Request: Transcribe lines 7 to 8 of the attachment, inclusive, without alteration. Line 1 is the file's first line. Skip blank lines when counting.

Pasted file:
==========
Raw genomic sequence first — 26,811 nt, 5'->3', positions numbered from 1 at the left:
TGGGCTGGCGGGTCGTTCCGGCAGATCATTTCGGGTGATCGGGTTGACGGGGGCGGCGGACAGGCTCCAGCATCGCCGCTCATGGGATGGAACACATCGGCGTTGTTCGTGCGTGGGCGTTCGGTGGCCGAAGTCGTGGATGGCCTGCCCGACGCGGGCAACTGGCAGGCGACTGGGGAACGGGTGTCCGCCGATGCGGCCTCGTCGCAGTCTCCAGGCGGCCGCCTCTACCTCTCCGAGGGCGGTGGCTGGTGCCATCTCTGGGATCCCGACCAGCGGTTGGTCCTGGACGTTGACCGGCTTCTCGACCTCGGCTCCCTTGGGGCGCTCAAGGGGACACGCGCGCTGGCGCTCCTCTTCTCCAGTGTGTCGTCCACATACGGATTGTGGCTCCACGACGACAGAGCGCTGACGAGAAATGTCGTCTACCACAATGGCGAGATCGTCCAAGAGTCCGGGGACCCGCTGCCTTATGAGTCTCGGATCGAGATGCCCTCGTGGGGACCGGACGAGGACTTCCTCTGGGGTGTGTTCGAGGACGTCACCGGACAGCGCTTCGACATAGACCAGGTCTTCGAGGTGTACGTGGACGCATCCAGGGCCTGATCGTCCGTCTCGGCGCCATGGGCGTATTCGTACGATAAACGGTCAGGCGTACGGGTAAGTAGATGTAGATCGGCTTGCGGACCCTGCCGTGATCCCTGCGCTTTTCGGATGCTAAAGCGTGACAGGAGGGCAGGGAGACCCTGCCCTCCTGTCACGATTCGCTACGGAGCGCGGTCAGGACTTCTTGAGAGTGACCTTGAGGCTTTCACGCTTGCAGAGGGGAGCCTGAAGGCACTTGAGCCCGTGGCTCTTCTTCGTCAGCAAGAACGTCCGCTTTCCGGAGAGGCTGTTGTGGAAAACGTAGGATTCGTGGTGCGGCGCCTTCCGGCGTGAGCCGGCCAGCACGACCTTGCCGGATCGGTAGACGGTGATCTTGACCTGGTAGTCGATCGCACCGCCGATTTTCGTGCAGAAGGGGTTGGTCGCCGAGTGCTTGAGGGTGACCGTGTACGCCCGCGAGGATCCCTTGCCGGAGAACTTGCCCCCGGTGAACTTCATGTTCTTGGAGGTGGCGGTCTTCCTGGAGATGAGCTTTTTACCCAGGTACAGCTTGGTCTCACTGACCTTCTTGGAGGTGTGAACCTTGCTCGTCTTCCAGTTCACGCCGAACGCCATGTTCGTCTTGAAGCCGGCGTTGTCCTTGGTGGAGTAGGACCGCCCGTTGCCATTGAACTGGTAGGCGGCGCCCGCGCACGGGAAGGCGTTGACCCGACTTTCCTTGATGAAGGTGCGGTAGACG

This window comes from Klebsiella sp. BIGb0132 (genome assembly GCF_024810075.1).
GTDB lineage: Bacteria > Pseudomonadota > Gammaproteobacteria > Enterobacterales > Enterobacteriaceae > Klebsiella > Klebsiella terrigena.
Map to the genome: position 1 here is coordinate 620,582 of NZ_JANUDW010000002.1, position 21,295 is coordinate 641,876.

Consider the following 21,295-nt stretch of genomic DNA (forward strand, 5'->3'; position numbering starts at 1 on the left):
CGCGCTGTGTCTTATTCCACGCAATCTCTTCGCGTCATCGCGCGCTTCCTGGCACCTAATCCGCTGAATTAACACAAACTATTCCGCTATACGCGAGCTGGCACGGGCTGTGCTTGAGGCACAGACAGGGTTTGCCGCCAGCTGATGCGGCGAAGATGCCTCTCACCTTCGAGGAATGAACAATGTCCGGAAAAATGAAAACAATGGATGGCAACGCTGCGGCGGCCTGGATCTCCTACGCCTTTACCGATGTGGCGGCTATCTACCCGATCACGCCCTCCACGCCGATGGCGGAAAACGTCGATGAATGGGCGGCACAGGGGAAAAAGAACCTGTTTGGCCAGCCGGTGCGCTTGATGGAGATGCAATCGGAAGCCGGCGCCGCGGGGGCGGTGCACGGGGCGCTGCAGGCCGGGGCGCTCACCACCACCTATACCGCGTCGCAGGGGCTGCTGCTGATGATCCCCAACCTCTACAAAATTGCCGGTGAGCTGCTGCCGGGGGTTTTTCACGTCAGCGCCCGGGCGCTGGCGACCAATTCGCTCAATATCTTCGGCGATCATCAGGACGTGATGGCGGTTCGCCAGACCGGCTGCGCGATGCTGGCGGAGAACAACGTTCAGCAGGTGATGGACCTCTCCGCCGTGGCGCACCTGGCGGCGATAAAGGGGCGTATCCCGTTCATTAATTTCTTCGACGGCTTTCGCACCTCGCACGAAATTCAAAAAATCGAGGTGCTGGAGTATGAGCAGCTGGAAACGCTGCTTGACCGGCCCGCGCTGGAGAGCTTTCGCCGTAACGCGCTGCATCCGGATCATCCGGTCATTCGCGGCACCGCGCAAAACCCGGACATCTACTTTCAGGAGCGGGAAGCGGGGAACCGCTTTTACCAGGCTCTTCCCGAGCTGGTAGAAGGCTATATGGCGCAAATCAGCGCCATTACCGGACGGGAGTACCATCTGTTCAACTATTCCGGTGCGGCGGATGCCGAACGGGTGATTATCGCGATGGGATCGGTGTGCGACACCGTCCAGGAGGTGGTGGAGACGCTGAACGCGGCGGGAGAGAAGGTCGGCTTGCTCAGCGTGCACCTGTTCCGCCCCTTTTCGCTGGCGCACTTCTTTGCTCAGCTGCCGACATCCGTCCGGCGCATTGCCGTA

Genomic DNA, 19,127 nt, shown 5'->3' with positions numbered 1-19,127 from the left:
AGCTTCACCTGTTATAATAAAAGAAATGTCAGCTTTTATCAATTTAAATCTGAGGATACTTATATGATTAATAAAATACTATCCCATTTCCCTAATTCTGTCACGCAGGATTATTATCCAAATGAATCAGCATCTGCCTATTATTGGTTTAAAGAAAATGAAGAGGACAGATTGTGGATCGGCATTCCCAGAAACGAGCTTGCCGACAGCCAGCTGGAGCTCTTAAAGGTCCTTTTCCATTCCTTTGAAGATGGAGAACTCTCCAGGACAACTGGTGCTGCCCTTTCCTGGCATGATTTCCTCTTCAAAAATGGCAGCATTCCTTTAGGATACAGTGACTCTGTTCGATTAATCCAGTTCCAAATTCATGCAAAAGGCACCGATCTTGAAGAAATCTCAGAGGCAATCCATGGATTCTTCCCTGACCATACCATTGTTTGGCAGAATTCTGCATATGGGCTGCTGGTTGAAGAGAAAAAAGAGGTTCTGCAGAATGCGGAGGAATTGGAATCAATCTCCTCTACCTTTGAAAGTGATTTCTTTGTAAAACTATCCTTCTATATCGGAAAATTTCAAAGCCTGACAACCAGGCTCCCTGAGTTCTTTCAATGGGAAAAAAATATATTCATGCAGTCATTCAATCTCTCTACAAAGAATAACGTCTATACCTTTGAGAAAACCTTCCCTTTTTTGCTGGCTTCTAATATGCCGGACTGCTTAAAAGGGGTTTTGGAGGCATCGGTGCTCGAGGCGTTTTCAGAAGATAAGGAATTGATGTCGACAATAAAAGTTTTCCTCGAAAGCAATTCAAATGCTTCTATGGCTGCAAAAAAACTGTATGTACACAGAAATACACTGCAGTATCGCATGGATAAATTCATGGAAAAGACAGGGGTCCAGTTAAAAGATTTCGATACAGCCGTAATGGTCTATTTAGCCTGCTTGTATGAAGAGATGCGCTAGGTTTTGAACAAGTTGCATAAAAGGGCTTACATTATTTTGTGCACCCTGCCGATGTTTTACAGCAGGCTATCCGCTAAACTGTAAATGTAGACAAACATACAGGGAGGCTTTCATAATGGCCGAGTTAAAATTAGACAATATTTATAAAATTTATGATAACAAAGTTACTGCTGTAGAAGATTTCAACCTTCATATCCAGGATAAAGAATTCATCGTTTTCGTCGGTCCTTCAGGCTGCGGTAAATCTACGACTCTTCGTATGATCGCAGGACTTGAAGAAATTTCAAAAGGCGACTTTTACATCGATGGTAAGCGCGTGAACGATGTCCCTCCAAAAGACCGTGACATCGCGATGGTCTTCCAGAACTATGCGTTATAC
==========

CGCGCTGTGTCTTATTCCACGCAATCTCTTCGCGTCATCGCGCGCTTCCTGGCACCTAATCCGCTGAATTAACACAAACTATTCCGCTATACGCGAGCTGGCACGGGCTGTGCTTGAGGCACAGACAGGGTTTGCCGCCAGCTGATGCGGCGAAGATGCCTCTCACCTTCGAGGAATGAACAATGTCCGGAAAAATGAAAACAATGGATGGCAACGCTGCGGCGGCCTGGATCTCCTACGCCTTTACCGATGTGGCGGCTATCTACCCGATCACGCCCTCCACGCCGATGGCGGAAAACGTCGATGAATGGGCGGCACAGGGGAAAAAGAACCTGTTTGGCCAGCCGGTGCGCTTGATGGAGATGCAATCGGAAGCCGGCGCCGCGGGGGCGGTGCACGGGGCGCTGCAGGCCGGGGCGCTCACCACCACCTATACCGCGTCGCAGGGGCTGCTGCTGATGATCCCCAACCTCTACAAAATTGCCGGTGAGCTGCTGCCGGGGGTTTTTCACGTCAGCGCCCGGGCGCTGGCGACCAATTCGCTCAATATCTTCGGCGATCATCAGGACGTGATGGCGGTTCGCCAGACCGGCTGCGCGATGCTGGCGGAGAACAACGTTCAGCAGGTGATGGACCTCTCCGCCGTGGCGCACCTGGCGGCGATAAAGGGGCGTATCCCGTTCATTAATTTCTTCGACGGCTTTCGCACCTCGCACGAAATTCAAAAAATCGAGGTGCTGGAGTATGAGCAGCTGGAAACGCTGCTTGACCGGCCCGCGCTGGAGAGCTTTCGCCGTAACGCGCTGCATCCGGATCATCCGGTCATTCGCGGCACCGCGCAAAACCCGGACATCTACTTTCAGGAGCGGGAAGCGGGGAACCGCTTTTACCAGGCTCTTCCCGAGCTGGTAGAAGGCTATATGGCGCAAATCAGCGCCATTACCGGACGGGAGTACCATCTGTTCAACTATTCCGGTGCGGCGGATGCCGAACGGGTGATTATCGCGATGGGATCGGTGTGCGACACCGTCCAGGAGGTGGTGGAGACGCTGAACGCGGCGGGAGAGAAGGTCGGCTTGCTCAGCGTGCACCTGTTCCGCCCCTTTTCGCTGGCGCACTTCTTTGCTCAGCTGCCGACATCCGTCCGGCGCATTGCCGTA

Genomic DNA, 19,127 nt, shown 5'->3' with positions numbered 1-19,127 from the left: